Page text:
Hundreds of people evacuated their homes in New South Wales state after authorities warned of "life-threatening" flash floods triggered by heavy rains.
Record rains and widespread flooding have prompted evacuations along Australia's east coast and filled Sydney's main reservoir to overflowing for the first time in 30 years, officials said.
Authorities warned of potentially "life-threatening" flash floods as the torrential rains pummelled a vast coastal region already soaked by an unusually wet summer.
"It's a very significant, record-breaking event with the rainfall that we have seen," said Agata Imielska of the Bureau of Meteorology.
Police said hundreds of people had flocked to evacuation centres in areas north of Sydney in New South Wales state, and they expected many more to seek shelter as the rains moved south down the coast.
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Flood waters in Port Macquarie are creating hazards for locals as large parts of NSW continue to be impacted by Heavy Rainfall. Stay on top of all the warnings here: https://t.co/Ss766fadjj— Bureau of Meteorology, New South Wales (@BOM_NSW) March 20, 2021
This video shot and provided by: https://t.co/h9leanQN1v pic.twitter.com/a3qm1i8lJX
The Bureau of Meteorology reported flooding levels surpassing record 2013 floods along the Hastings River outside Port Macquarie, about 400 kilometres (240 miles) north of Sydney.
Towns in the area have already seen record rainfall of more than 400 millimetres (16 inches) since Friday morning, the bureau said.
It warned the heavy rains were forecast to continue through Saturday "potentially leading to life-threatening flash flooding".
The flood and extreme weather warnings stretched from Port Macquarie to areas 500 kilometres south of Sydney, where residents were urged to stay indoors due to the flash flooding risk.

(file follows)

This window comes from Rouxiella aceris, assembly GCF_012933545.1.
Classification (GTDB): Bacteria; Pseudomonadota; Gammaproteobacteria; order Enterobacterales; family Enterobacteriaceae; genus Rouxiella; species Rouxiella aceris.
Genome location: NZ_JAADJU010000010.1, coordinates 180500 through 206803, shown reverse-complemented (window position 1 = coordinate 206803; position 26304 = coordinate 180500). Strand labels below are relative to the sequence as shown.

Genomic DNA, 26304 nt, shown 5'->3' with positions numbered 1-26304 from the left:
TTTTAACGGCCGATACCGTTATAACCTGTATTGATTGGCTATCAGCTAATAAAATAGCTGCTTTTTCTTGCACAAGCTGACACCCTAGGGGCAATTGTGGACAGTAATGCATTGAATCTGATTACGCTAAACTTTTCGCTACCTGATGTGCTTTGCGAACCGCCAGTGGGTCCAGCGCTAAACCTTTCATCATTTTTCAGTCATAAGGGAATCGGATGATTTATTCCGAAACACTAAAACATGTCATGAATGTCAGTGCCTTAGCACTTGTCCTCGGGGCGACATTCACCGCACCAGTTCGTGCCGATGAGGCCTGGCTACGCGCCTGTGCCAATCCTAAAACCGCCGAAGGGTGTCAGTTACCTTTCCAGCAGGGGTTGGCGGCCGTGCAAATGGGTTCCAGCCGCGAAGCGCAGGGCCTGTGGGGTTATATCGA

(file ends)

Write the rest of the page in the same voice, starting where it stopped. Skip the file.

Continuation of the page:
⚠️ #Flood Warning issued for #OrdRiver. 20–50 mm rain forecast, with isolated falls of up to 80 mm possible. Flood Warnings current for #FitzroyRiver and West Kimberley Rivers. See https://t.co/eTeBl5YVPr for details and updates; follow advice from @dfes_wa. #WAfloods pic.twitter.com/21QAsFoZ4b— Bureau of Meteorology, Western Australia (@BOM_WA) March 20, 2021
The Warragamba Dam, which provides much of the drinking water for Sydney, began spilling over Saturday afternoon in what experts expected to be the first significant overflow of the reservoir since 1990.
"We are in unchartered territory," warned Ian Wright, a water expert at Western Sydney University, who said the rapid urbanisation of the western Sydney area around the Warragamba since 1990 meant its spillover could no longer be reabsorbed by surrounding bushland.
"The urban development adds hard, impervious surfaces, and drainage infrastructure. In heavy rain, this can rapidly generate high-velocity floodwaters," Wright tweeted.
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Most of the severe flooding on Saturday was along the coast north of Sydney, where television images showed city and town streets underwater, and one house literally floating down a bloated river.
Prime Minister Scott Morrison lamented the "absolutely heart-breaking scenes" of homes, towns and businesses inundated and offered troops to help with the emergency effort.
National broadcaster ABC said the rain and floods would also delay the already halting roll-out of coronavirus vaccines in Sydney and surrounding areas.
The country is due to begin the first major public phase of vaccine distribution on Monday although the programme has slipped behind the government's announced timetable due to supply and delivery issues.
Emergency services reported receiving more than 3,000 calls for help and carried out about 300 flood rescues Friday night and Saturday across the affected area.
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